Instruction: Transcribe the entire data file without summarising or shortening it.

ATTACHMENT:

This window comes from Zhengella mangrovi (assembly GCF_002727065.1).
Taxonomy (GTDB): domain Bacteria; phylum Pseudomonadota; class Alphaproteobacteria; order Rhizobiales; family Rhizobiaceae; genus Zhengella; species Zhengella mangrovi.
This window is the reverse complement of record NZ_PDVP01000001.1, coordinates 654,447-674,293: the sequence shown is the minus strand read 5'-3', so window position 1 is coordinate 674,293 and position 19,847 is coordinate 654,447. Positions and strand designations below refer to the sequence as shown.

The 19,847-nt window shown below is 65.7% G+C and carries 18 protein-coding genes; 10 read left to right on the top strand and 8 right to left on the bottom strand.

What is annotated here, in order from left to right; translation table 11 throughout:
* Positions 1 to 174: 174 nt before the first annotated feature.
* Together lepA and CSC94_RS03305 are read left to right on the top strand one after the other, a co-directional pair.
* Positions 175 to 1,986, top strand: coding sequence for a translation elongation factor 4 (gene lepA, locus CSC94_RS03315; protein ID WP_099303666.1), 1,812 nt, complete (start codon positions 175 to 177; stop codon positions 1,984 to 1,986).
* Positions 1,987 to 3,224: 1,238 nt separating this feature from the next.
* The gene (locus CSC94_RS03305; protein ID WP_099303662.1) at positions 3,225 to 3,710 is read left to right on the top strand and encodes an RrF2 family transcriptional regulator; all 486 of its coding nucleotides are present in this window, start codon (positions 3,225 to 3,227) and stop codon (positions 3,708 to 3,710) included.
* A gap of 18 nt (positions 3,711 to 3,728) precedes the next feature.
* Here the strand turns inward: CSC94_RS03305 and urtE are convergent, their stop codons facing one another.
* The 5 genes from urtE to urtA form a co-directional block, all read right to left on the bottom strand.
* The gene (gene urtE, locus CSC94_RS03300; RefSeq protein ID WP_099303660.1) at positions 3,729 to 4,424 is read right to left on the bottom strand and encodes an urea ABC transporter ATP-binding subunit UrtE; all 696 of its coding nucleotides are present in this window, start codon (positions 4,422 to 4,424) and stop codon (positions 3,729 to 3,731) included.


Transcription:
This window comes from Zhengella mangrovi (assembly GCF_002727065.1).
Taxonomy (GTDB): domain Bacteria; phylum Pseudomonadota; class Alphaproteobacteria; order Rhizobiales; family Rhizobiaceae; genus Zhengella; species Zhengella mangrovi.
This window is the reverse complement of record NZ_PDVP01000001.1, coordinates 654,447-674,293: the sequence shown is the minus strand read 5'-3', so window position 1 is coordinate 674,293 and position 19,847 is coordinate 654,447. Positions and strand designations below refer to the sequence as shown.

The 19,847-nt window shown below is 65.7% G+C and carries 18 protein-coding genes; 10 read left to right on the top strand and 8 right to left on the bottom strand.

What is annotated here, in order from left to right; translation table 11 throughout:
* Positions 1 to 174: 174 nt before the first annotated feature.
* Together lepA and CSC94_RS03305 are read left to right on the top strand one after the other, a co-directional pair.
* Positions 175 to 1,986, top strand: coding sequence for a translation elongation factor 4 (gene lepA, locus CSC94_RS03315; protein ID WP_099303666.1), 1,812 nt, complete (start codon positions 175 to 177; stop codon positions 1,984 to 1,986).
* Positions 1,987 to 3,224: 1,238 nt separating this feature from the next.
* The gene (locus CSC94_RS03305; protein ID WP_099303662.1) at positions 3,225 to 3,710 is read left to right on the top strand and encodes an RrF2 family transcriptional regulator; all 486 of its coding nucleotides are present in this window, start codon (positions 3,225 to 3,227) and stop codon (positions 3,708 to 3,710) included.
* A gap of 18 nt (positions 3,711 to 3,728) precedes the next feature.
* Here the strand turns inward: CSC94_RS03305 and urtE are convergent, their stop codons facing one another.
* The 5 genes from urtE to urtA form a co-directional block, all read right to left on the bottom strand.
* The gene (gene urtE, locus CSC94_RS03300; RefSeq protein ID WP_099303660.1) at positions 3,729 to 4,424 is read right to left on the bottom strand and encodes an urea ABC transporter ATP-binding subunit UrtE; all 696 of its coding nucleotides are present in this window, start codon (positions 4,422 to 4,424) and stop codon (positions 3,729 to 3,731) included.